⛺ We camped out around Junction Meadow near another solo camper.
Day 2 - East Lake Trail to Glen Pass to Dollar Lake
12.47 miles, ↑ 3,387 feet elevation gain (GPS Log 1, 2, 3)
While we were excited to cross Glen Pass today (elevation 3,651 m, 11,978 ft), we heard so much contrasting advice that it was a bit hard to figure out when to cross it. Some told us to hit the pass early, to enjoy the benefits of stiff snow without post-holing, while others said later was better so that the snow wasn't icy and slippery. We ended up crossing around 1:30 PM, which in our opinion worked well with our hiking poles. The view from the pass was stupendous. We were flanked by craggy peaks, glacial lakes, and snow, but it was also windy, so we soon started downhill. We didn't see a single soul other than some birds and a chipmunk running in the snow.
After crossing the pass, we were now going downhill and everything felt like a breeze. However, the mosquitos did become increasingly abundant, perhaps due to the number of lakes. Dollar Lake was particularly bad. Some of the clockwise hikers we met seemed to be plagued by the mosquitos — perhaps another reason to go counterclockwise (you pass through the "mosquito-lands" at a faster downhill pace). The mosquitos were probably the most intolerable aspect of the hike, and ultimately the reason why we shortened our hike to three days, instead of four. One hiker we met exasperatedly said, "I just want to get out of here."
⛺ We camped out on a high outcrop a little beyond Dollar Lake. It had an expansive view and a breeze that kept some mosquitos away. At night, excited to see the stars, I opened our tent and to my shock saw the third bear of the day a few feet away. Thankfully it seemed to mind its own business and we slept in peace, even the bear canisters were undisturbed when we went to check them out in the morning.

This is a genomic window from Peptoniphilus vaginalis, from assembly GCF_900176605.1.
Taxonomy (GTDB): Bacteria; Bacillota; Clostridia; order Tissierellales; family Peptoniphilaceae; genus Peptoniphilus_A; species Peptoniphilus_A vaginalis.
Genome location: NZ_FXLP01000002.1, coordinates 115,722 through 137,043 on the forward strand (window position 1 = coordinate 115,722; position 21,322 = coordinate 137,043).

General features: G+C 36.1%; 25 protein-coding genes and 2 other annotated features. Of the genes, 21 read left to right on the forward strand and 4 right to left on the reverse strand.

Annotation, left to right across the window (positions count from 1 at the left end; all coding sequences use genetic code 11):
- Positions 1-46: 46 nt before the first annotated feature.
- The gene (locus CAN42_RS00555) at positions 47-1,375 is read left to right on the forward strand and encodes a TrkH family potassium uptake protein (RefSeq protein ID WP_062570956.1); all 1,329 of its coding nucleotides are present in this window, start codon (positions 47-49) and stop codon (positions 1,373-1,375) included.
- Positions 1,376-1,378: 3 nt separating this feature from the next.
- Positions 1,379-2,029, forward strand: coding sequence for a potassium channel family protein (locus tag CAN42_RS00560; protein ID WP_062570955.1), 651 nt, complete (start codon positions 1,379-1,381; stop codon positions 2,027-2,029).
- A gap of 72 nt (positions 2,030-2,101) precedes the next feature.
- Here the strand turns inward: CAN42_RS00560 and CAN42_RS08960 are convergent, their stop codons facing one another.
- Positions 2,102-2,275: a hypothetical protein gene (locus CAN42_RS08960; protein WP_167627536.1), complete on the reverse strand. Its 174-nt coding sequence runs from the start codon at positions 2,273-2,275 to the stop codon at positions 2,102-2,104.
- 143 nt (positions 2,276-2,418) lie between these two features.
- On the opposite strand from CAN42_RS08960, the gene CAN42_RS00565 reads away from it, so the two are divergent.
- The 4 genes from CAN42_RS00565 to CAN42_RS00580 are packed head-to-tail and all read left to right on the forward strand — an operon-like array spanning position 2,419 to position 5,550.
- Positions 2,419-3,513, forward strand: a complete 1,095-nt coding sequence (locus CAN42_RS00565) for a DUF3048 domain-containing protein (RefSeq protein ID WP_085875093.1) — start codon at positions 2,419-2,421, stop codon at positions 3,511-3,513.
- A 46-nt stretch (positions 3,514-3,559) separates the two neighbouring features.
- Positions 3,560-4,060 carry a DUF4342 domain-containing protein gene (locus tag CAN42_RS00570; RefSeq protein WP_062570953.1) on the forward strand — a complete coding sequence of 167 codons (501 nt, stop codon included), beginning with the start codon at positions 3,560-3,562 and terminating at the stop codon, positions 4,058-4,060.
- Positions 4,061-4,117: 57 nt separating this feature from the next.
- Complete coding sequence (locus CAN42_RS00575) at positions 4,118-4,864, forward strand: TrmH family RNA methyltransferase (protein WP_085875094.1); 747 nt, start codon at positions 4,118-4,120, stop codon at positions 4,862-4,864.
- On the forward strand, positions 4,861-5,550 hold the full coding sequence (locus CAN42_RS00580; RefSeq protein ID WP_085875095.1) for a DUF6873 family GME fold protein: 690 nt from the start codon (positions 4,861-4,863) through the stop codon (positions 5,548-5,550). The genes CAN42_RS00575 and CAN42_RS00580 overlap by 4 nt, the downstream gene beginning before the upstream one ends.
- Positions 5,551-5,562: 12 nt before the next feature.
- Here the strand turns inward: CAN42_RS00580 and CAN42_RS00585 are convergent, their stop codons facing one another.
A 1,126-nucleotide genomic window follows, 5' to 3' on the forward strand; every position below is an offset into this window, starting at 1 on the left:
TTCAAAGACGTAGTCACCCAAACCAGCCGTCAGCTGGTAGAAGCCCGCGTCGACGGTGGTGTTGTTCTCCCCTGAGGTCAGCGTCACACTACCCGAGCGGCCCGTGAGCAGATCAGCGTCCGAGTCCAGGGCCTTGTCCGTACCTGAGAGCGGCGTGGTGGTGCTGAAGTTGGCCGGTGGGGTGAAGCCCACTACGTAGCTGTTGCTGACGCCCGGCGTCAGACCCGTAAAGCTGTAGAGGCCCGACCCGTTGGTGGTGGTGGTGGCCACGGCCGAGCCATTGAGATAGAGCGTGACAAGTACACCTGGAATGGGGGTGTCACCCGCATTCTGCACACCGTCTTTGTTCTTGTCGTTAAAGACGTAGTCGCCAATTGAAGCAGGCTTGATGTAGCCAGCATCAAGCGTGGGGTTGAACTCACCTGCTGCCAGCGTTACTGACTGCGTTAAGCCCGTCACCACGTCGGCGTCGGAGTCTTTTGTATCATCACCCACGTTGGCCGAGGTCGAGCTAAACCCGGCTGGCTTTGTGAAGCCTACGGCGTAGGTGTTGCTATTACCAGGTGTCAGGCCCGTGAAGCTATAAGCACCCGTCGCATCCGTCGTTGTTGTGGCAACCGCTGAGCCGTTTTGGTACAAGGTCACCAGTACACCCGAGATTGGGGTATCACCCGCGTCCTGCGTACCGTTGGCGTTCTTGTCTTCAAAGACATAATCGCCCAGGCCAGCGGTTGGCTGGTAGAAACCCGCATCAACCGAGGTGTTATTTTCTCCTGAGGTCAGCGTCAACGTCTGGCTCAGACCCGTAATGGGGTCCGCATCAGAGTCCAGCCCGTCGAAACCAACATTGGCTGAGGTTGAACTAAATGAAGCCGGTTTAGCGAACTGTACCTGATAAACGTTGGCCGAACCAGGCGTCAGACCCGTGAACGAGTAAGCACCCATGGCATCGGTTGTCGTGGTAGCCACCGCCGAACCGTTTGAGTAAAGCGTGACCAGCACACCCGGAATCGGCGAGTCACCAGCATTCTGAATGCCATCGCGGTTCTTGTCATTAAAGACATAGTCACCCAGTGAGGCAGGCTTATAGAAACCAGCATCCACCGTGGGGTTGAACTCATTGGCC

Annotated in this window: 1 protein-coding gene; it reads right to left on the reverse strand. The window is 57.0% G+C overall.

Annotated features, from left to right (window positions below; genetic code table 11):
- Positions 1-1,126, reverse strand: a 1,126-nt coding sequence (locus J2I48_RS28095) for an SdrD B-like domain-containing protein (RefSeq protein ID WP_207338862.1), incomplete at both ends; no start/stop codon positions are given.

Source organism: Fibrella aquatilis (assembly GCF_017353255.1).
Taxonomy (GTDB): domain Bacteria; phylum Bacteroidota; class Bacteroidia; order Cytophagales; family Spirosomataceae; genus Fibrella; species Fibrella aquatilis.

The most dramatic part of our last day was crossing the south fork of the Kings River. South Fork Kings River Bridge washed out and won't be replaced before 2019 (see latest trail updates). Earlier, our ranger had warned us to not to take the river crossing lightly — people have died while trying to ford this river. Before crossing unbuckle your backpack chest and waist straps, this way if you're swept into the current you can easily ditch your bag — giving you a higher chance of surviving. Properly stow your things and waterproof them if possible, and cross with shoes on. Luckily, as we were assessing where the best place to cross was, we saw another solo hiker across the river. We shouted intel about our respective sides and worked together to decide where to cross. After settling on an area we started wading into the freezing water. The rapids were strong, people might have easily been swept away with one miscalculated step. Hiking poles were helpful for bracing against the current and testing the depth of areas. Halfway through the crossing were two overturned trees, we walked across the first one, but had to climb over the roots of the second one to pass it. At this point, we met the other hiker coming from across the way and helped each other hold hiking poles so we could use our hands to clamber up the tree. We bid each other luck and did a victory dance after both parties reached solid ground on the other end. We bushwhacked for a bit to the trail path and took a break to dump the water out of my shoes.
After some time the trail opens up into exposed rock for some time. Gradually we came across a blissful meadow, then roaring falls, and then one of the most epic views into the valley. Finally, it converged onto Kanawayers trail back to the parking lot, where we sped off to celebrate with an In-N-Out burger. The burgers were delicious.